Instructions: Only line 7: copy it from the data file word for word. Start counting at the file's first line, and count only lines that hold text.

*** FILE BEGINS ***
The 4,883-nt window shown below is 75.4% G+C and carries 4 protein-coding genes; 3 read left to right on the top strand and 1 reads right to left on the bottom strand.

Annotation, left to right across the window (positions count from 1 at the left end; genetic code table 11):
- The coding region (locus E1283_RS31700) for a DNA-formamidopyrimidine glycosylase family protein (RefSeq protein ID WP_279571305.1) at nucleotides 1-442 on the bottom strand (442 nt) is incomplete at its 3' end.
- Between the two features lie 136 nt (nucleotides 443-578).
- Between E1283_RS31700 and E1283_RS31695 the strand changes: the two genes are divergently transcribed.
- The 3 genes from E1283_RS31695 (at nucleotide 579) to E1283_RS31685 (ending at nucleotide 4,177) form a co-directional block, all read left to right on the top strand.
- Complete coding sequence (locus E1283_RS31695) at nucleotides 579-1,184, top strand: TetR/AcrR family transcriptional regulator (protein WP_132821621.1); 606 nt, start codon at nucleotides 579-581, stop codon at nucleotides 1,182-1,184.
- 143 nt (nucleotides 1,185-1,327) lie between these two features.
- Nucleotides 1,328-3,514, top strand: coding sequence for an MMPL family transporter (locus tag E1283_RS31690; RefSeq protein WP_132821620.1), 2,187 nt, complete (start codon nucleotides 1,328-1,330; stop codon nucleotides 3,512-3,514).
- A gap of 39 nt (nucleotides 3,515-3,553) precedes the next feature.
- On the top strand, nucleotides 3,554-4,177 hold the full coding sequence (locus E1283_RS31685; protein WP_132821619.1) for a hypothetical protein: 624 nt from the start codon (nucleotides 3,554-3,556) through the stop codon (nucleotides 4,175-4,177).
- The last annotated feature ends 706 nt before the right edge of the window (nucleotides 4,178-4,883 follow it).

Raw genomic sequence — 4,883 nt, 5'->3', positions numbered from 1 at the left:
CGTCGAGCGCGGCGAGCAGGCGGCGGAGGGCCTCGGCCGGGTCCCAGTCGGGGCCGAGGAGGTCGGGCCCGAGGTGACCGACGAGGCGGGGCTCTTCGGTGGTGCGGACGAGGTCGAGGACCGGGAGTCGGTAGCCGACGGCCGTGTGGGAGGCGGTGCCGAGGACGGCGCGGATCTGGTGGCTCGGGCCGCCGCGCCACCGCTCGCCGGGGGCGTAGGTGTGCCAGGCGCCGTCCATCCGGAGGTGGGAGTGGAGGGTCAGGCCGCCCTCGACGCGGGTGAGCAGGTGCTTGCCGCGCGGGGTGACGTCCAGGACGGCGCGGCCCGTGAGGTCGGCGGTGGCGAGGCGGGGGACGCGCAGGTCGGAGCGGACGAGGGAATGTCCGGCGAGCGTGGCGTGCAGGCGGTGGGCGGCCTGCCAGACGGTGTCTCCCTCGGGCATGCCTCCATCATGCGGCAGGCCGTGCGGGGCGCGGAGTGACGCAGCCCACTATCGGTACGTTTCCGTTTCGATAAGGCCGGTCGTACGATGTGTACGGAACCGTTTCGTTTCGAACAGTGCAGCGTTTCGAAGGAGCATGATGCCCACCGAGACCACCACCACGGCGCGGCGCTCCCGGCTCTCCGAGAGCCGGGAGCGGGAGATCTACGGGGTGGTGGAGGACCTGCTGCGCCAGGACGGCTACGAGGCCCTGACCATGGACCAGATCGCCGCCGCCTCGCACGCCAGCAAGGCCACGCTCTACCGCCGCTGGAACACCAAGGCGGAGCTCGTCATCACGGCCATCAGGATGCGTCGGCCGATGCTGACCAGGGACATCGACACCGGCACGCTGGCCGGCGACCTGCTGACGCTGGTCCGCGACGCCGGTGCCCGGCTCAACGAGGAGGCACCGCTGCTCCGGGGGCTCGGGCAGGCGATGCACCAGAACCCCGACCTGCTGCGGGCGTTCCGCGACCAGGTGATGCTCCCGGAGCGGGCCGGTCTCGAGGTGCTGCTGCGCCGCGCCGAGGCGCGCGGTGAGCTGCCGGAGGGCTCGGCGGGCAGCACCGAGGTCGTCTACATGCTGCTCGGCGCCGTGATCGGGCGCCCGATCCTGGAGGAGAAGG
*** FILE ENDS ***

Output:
- Complete coding sequence (locus E1283_RS31695) at nucleotides 579-1,184, top strand: TetR/AcrR family transcriptional regulator (protein WP_132821621.1); 606 nt, start codon at nucleotides 579-581, stop codon at nucleotides 1,182-1,184.